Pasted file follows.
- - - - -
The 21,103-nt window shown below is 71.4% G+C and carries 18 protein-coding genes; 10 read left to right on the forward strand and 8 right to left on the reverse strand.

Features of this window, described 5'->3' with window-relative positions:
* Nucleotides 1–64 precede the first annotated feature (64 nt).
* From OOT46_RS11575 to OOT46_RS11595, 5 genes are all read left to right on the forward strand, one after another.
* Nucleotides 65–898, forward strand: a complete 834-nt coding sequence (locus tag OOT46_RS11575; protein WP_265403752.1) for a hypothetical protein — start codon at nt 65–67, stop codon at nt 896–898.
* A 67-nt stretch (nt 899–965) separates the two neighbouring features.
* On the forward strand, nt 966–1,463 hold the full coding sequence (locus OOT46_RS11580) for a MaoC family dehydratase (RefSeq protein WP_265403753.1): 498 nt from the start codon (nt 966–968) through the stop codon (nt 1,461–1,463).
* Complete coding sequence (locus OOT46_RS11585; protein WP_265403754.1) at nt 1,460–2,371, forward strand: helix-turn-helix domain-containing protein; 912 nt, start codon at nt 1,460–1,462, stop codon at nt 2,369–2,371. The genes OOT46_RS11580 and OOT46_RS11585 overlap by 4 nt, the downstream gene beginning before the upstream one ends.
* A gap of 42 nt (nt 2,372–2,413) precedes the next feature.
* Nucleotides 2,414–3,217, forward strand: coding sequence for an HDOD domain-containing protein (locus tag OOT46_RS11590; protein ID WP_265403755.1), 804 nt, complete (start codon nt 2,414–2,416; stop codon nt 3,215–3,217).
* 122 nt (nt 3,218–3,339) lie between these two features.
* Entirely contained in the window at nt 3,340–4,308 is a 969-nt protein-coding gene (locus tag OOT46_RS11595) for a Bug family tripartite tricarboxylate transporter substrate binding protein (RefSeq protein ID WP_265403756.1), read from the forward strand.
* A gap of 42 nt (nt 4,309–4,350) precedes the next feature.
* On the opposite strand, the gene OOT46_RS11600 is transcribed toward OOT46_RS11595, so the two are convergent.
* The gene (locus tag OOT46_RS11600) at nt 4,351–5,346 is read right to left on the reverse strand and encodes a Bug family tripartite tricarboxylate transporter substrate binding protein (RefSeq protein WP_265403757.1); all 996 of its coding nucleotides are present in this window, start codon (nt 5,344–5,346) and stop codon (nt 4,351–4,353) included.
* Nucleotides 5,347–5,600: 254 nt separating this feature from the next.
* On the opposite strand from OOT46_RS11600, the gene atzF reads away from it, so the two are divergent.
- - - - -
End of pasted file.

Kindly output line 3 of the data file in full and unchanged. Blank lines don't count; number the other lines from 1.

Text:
* Nucleotides 1–64 precede the first annotated feature (64 nt).